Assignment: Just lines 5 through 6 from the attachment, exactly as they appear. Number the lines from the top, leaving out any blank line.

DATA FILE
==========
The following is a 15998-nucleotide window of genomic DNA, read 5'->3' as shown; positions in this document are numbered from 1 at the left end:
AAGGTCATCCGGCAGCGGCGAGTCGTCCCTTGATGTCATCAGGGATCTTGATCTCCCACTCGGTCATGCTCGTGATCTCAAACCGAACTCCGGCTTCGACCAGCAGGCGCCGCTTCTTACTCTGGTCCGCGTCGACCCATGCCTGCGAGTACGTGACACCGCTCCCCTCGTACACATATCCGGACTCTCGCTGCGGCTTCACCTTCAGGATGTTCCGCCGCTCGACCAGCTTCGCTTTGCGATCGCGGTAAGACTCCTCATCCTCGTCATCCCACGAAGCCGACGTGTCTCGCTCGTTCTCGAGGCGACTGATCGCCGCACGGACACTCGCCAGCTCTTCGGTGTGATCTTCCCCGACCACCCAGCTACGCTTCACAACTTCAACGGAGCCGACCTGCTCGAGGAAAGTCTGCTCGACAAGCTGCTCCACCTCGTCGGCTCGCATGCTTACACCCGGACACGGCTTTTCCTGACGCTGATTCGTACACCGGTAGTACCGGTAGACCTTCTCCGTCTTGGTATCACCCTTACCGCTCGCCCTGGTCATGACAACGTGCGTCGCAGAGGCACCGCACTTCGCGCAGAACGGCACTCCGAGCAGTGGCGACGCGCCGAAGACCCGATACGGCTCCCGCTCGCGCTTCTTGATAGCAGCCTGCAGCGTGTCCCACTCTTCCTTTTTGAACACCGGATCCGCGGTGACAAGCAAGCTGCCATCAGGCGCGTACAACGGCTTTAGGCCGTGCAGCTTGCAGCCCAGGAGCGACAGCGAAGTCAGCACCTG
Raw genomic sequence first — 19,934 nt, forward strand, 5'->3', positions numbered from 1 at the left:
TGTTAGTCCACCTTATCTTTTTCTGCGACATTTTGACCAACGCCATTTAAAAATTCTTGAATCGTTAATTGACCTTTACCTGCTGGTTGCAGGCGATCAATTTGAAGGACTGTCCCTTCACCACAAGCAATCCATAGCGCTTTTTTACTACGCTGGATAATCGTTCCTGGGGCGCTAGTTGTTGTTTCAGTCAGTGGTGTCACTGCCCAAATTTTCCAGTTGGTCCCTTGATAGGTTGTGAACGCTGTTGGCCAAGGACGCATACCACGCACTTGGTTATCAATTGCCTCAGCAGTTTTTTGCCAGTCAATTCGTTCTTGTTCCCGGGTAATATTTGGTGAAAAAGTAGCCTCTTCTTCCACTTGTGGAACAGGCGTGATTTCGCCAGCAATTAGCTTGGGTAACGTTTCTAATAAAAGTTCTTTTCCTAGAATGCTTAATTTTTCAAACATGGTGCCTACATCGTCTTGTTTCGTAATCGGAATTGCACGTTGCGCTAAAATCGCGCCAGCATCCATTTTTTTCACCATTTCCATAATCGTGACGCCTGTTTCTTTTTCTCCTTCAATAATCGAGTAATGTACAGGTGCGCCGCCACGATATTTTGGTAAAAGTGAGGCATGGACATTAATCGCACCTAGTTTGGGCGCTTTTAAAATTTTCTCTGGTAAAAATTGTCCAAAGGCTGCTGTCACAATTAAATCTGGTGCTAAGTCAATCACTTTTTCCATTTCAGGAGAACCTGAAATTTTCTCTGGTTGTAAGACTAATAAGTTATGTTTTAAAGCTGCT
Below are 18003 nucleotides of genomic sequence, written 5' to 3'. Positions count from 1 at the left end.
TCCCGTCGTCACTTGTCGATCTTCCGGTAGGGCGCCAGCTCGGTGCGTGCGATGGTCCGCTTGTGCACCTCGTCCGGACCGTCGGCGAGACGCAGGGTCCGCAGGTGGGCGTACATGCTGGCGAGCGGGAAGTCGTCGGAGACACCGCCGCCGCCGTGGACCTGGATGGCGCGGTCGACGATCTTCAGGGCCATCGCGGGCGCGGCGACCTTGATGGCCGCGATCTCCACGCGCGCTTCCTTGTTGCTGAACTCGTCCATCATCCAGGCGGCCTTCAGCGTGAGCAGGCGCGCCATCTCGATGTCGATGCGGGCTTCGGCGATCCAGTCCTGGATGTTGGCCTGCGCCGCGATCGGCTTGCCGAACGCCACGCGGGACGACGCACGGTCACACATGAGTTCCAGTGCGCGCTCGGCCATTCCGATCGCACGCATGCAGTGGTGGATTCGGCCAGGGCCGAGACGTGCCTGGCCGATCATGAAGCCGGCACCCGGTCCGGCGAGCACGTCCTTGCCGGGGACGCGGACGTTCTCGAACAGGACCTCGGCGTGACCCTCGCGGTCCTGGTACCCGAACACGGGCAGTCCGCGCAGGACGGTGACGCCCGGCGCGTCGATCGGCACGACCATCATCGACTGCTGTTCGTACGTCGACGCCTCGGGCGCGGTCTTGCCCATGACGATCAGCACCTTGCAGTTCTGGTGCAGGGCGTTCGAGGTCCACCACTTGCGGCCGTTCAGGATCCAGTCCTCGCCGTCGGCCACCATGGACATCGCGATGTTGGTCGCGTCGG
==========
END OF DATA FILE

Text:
Below are 18003 nucleotides of genomic sequence, written 5' to 3'. Positions count from 1 at the left end.
TCCCGTCGTCACTTGTCGATCTTCCGGTAGGGCGCCAGCTCGGTGCGTGCGATGGTCCGCTTGTGCACCTCGTCCGGACCGTCGGCGAGACGCAGGGTCCGCAGGTGGGCGTACATGCTGGCGAGCGGGAAGTCGTCGGAGACACCGCCGCCGCCGTGGACCTGGATGGCGCGGTCGACGATCTTCAGGGCCATCGCGGGCGCGGCGACCTTGATGGCCGCGATCTCCACGCGCGCTTCCTTGTTGCTGAACTCGTCCATCATCCAGGCGGCCTTCAGCGTGAGCAGGCGCGCCATCTCGATGTCGATGCGGGCTTCGGCGATCCAGTCCTGGATGTTGGCCTGCGCCGCGATCGGCTTGCCGAACGCCACGCGGGACGACGCACGGTCACACATGAGTTCCAGTGCGCGCTCGGCCATTCCGATCGCACGCATGCAGTGGTGGATTCGGCCAGGGCCGAGACGTGCCTGGCCGATCATGAAGCCGGCACCCGGTCCGGCGAGCACGTCCTTGCCGGGGACGCGGACGTTCTCGAACAGGACCTCGGCGTGACCCTCGCGGTCCTGGTACCCGAACACGGGCAGTCCGCGCAGGACGGTGACGCCCGGCGCGTCGATCGGCACGACCATCATCGACTGCTGTTCGTACGTCGACGCCTCGGGCGCGGTCTTGCCCATGACGATCAGCACCTTGCAGTTCTGGTGCAGGGCGTTCGAGGTCCACCACTTGCGGCCGTTCAGGATCCAGTCCTCGCCGTCGGCCACCATGGACATCGCGATGTTGGTCGCGTCGG